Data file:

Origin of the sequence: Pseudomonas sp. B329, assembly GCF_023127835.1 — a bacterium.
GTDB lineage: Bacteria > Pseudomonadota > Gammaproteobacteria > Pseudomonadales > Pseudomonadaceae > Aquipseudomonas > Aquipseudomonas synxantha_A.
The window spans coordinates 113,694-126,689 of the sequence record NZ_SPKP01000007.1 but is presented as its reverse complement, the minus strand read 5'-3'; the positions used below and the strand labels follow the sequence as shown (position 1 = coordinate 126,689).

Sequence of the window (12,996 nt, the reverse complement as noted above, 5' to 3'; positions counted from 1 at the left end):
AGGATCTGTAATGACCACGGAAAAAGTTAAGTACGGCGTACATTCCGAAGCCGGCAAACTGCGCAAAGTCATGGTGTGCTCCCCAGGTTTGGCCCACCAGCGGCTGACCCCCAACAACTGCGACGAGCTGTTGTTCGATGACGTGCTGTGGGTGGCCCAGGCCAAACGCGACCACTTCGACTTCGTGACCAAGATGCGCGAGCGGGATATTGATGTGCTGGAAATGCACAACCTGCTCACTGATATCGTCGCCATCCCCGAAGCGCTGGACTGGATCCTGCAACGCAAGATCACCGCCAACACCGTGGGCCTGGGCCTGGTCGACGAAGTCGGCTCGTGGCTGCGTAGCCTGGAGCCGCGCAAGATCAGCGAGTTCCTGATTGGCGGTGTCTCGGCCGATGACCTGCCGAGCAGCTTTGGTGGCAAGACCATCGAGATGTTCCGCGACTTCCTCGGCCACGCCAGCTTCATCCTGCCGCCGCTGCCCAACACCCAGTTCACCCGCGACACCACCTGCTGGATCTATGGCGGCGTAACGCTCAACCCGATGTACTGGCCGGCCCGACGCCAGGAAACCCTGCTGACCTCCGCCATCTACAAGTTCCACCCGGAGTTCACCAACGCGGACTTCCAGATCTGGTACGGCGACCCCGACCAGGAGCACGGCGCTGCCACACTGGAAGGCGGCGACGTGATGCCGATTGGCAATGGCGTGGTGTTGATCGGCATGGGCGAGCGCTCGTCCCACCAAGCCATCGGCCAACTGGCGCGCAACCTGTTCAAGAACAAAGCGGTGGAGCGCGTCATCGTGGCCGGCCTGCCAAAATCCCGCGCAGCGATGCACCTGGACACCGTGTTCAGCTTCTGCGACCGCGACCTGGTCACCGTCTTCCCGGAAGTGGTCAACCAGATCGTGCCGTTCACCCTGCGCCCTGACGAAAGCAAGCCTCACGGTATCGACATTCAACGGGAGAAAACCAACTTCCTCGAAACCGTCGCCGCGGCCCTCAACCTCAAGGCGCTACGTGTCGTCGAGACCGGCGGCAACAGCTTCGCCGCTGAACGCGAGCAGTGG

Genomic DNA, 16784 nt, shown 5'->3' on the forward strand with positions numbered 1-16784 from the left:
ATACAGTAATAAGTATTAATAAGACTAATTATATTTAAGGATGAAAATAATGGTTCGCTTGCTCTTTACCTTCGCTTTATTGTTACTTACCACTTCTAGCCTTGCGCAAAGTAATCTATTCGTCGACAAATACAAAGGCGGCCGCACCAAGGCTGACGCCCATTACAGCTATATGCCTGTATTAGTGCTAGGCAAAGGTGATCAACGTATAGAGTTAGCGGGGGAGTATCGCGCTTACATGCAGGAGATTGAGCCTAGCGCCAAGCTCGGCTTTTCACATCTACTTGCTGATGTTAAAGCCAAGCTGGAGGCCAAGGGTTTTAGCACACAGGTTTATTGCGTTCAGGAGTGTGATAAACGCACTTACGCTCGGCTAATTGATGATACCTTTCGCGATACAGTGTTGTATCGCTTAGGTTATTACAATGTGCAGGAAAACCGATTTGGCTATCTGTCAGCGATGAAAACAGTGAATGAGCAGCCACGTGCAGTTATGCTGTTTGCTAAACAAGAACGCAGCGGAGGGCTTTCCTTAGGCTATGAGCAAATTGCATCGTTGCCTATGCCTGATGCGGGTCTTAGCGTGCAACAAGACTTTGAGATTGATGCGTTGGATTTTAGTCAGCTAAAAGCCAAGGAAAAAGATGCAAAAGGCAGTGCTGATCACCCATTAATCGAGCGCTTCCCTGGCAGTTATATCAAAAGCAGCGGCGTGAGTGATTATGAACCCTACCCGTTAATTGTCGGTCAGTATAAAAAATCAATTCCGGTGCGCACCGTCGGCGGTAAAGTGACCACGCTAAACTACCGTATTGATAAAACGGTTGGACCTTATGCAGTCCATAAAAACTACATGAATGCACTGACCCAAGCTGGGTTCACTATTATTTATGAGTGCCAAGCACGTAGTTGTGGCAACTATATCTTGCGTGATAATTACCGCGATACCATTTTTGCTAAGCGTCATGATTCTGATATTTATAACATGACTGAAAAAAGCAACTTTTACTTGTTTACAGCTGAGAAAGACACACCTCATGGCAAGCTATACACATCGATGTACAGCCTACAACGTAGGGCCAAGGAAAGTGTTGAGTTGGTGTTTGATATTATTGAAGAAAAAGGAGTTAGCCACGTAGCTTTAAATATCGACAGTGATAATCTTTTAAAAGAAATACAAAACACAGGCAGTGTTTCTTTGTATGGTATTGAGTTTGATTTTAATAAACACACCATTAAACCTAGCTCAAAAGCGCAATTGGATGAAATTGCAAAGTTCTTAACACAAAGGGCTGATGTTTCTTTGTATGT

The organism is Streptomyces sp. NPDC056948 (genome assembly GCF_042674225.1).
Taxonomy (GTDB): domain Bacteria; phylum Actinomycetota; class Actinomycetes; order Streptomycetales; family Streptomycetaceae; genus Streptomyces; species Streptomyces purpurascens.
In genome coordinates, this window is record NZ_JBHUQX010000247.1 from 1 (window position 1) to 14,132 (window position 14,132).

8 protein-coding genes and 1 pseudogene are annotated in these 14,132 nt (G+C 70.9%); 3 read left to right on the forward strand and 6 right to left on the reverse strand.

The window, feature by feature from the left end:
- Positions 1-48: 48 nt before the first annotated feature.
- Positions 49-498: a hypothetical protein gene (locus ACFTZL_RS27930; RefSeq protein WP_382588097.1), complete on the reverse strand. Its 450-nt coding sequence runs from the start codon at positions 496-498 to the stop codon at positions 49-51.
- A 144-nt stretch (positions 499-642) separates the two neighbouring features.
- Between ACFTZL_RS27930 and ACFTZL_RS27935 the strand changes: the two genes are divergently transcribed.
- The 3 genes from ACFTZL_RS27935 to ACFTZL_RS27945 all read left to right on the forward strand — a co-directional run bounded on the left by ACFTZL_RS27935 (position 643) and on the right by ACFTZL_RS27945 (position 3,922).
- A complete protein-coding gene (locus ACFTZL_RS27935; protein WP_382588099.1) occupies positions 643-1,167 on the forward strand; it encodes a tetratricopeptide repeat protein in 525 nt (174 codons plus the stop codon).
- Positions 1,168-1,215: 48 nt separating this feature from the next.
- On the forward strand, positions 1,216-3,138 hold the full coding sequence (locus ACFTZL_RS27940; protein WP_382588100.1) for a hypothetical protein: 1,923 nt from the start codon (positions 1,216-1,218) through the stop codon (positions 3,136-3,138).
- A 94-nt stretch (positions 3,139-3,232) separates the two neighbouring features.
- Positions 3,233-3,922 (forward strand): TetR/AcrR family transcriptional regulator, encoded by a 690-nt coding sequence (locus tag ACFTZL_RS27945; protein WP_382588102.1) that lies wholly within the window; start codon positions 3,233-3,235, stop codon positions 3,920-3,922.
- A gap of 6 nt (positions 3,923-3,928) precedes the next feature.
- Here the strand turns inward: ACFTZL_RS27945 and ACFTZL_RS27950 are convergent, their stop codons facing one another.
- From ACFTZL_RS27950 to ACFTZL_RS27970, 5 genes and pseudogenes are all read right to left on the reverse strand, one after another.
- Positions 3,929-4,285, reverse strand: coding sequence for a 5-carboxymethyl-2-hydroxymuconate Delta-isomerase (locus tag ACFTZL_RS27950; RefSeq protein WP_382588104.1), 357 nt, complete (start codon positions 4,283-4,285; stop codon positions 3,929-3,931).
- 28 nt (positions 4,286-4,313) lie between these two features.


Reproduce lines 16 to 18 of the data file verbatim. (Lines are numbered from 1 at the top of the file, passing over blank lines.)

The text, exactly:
- Between ACFTZL_RS27930 and ACFTZL_RS27935 the strand changes: the two genes are divergently transcribed.
- The 3 genes from ACFTZL_RS27935 to ACFTZL_RS27945 all read left to right on the forward strand — a co-directional run bounded on the left by ACFTZL_RS27935 (position 643) and on the right by ACFTZL_RS27945 (position 3,922).
- A complete protein-coding gene (locus ACFTZL_RS27935; protein WP_382588099.1) occupies positions 643-1,167 on the forward strand; it encodes a tetratricopeptide repeat protein in 525 nt (174 codons plus the stop codon).